Instead, communication means having an annual $30-million budget for the Canadian Energy Centre, aka the Energy War Room, where a bunch of hand-picked journalists will do well-researched stories regarding Alberta’s energy sector and ‘correct” dissenting opinions provincially, nationally and worldwide.
Perception: one sided communication. This perception despite the fact Kenney made it to a lot of different places last week and while he wasn’t mingling with large crowds due to pandemic concerns, he was in the area.
Look at the situation with Prime Minister Justin Trudeau. Outside of Alberta, the majority of Canadians think he’s doing great. Look at the polls, Trudeau, again despite all of the controversies, which is a mind-boggling long list, is still popular.
Trudeau is still getting that check mark because he is communicating.
For some, the selfie-loving PM is smug and in Twitterverse, the critics will point out all that has plagued him: the recent WE Charity situation where Trudeau had ties to it also received sole-source contact to administer a $912 million Canada Student Service Grant; constant bailouts of Bombardier in his home province of Quebec; his concentrated efforts for Canada to get on the United Nations Security Council but subsequent failure; the unforgettable SNC-Lavalin/Jody Wilson-Raybould situation etc.
But, for two months Trudeau came out each morning in front of his residence at Rideau Cottage and held media briefings. The news conferences were very controlled with few actual media members on hand but Trudeau would turn on the earnest charm and get his message across to Canadians. A few times, he would even address children about how proud he was of them to be handling the issues caused by COVID-19. He would speak humbly and almost contrite for the state of the nation and the world. He would try to sound reassuring.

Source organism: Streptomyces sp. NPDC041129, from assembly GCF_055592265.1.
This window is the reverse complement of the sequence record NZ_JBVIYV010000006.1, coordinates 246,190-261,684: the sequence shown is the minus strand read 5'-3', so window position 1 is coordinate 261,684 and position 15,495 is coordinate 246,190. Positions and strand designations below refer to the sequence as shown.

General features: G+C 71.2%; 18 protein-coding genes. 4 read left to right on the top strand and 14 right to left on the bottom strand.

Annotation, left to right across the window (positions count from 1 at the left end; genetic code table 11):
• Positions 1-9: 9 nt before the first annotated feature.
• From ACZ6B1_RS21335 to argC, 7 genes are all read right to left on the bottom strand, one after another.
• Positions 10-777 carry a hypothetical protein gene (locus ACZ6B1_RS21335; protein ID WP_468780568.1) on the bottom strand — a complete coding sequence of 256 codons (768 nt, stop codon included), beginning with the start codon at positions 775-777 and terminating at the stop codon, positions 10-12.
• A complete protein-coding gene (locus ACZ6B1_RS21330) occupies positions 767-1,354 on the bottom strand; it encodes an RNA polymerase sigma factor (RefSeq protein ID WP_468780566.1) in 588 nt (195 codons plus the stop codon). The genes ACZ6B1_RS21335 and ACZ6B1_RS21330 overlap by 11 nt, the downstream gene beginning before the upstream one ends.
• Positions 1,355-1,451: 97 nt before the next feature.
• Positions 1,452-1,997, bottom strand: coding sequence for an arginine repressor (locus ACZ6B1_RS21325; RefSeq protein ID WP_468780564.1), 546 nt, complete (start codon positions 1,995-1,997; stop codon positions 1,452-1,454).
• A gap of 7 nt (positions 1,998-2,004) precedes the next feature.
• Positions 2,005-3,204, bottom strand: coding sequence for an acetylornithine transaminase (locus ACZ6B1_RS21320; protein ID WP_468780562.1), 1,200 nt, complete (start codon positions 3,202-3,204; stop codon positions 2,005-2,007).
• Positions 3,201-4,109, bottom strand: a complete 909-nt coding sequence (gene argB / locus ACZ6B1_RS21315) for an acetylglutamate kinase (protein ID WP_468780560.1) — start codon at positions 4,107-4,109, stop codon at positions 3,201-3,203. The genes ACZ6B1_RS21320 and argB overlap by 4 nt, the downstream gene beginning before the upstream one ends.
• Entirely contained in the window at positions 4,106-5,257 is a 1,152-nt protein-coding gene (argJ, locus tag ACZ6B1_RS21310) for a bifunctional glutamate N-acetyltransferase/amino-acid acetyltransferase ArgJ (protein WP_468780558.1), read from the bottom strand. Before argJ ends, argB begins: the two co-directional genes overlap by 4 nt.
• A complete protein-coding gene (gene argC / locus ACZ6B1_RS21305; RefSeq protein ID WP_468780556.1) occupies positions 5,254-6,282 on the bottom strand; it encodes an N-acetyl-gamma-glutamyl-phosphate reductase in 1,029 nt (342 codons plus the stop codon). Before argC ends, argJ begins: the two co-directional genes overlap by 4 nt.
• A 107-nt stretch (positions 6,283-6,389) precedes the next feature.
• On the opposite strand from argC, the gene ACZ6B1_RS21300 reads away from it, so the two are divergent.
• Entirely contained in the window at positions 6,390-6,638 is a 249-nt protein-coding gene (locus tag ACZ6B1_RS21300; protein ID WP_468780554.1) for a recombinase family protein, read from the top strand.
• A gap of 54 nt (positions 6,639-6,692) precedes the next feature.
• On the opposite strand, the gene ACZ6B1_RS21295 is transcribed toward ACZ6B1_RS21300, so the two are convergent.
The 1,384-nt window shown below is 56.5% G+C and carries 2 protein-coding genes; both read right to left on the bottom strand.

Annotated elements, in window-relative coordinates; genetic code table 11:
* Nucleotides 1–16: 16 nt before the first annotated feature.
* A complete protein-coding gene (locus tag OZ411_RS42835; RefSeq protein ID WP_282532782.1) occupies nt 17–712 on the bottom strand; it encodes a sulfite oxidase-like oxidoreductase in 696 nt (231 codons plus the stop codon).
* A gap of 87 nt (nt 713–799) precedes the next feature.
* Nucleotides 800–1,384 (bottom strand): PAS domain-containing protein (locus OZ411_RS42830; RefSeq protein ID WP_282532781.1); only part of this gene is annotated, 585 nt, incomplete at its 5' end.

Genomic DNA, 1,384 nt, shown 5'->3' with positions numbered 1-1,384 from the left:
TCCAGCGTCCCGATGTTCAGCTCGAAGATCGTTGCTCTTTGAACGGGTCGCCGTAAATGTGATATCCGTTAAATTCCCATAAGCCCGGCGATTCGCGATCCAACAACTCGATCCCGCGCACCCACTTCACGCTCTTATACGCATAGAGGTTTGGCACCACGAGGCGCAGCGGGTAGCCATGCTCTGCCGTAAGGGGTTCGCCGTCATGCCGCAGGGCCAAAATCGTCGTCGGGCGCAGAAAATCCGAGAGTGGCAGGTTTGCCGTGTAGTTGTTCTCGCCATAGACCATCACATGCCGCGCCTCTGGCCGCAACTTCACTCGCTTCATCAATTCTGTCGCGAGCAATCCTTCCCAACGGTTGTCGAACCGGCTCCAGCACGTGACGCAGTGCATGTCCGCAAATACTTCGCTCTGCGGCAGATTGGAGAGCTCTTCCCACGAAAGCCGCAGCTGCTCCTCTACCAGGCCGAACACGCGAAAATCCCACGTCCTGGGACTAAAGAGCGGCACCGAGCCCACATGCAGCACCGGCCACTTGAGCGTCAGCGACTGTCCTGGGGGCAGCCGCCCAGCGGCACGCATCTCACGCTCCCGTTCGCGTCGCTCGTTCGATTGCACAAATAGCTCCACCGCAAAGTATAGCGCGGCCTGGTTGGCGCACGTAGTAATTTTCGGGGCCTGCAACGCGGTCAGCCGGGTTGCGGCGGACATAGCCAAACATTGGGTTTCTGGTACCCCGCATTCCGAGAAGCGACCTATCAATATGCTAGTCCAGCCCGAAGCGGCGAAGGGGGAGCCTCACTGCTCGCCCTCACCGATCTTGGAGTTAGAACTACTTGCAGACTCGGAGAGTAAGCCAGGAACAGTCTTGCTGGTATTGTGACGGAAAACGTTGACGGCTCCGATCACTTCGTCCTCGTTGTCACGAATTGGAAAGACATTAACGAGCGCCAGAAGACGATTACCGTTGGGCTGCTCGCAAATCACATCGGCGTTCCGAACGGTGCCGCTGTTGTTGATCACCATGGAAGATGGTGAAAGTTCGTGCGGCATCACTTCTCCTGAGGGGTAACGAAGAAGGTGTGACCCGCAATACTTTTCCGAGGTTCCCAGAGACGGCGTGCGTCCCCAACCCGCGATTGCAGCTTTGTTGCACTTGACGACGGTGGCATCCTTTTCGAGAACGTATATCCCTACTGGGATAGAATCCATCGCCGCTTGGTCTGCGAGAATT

Perhaps it goes back to his days as a drama teacher or perhaps he just has a knowledgeable staff of lobbyists, thinkers and strategists which realize the importance of winning over public favour.
It worked and is ranking high in the polls. That is done through communication. Demonstrating, whether he truly is or not, that he is one with the people, relating to them, understanding the public’s concerns is his concerns. He has a family, he’s is worried about COVID-19 and health issues; here is some money, money for those who were laid off due to COVID-19 etc…
The message: Ahh, a caring prime minister. The message is: he gets what the common person is going through.
But Trudeau doesn’t really communicate with Albertans? Why? He doesn’t have to garner their mass support. What’s most important is national re-election. Make sure those areas which have the most votes get satisfied first like Ontario and Quebec.
Trudeau doesn’t need their votes and policies he comes up with doesn’t have to appease the Wild Rose province where he knows people don’t like him anyway for historical reason (see: National Energy Policy, circa 1981).
All of this could be traced back that great Canadian thinker Marshall McLuhan’s 1964 phrase of “the medium is the message” is being proven again, 56 years later.
How is the message delivered, is as important, if not moreso in this day and age.
Trudeau and his federal Liberal bureaucrat handlers are masters… Kenney is still working on it.
Ryan Dahlman is the managing editor of Prairie Post East and Prairie Post West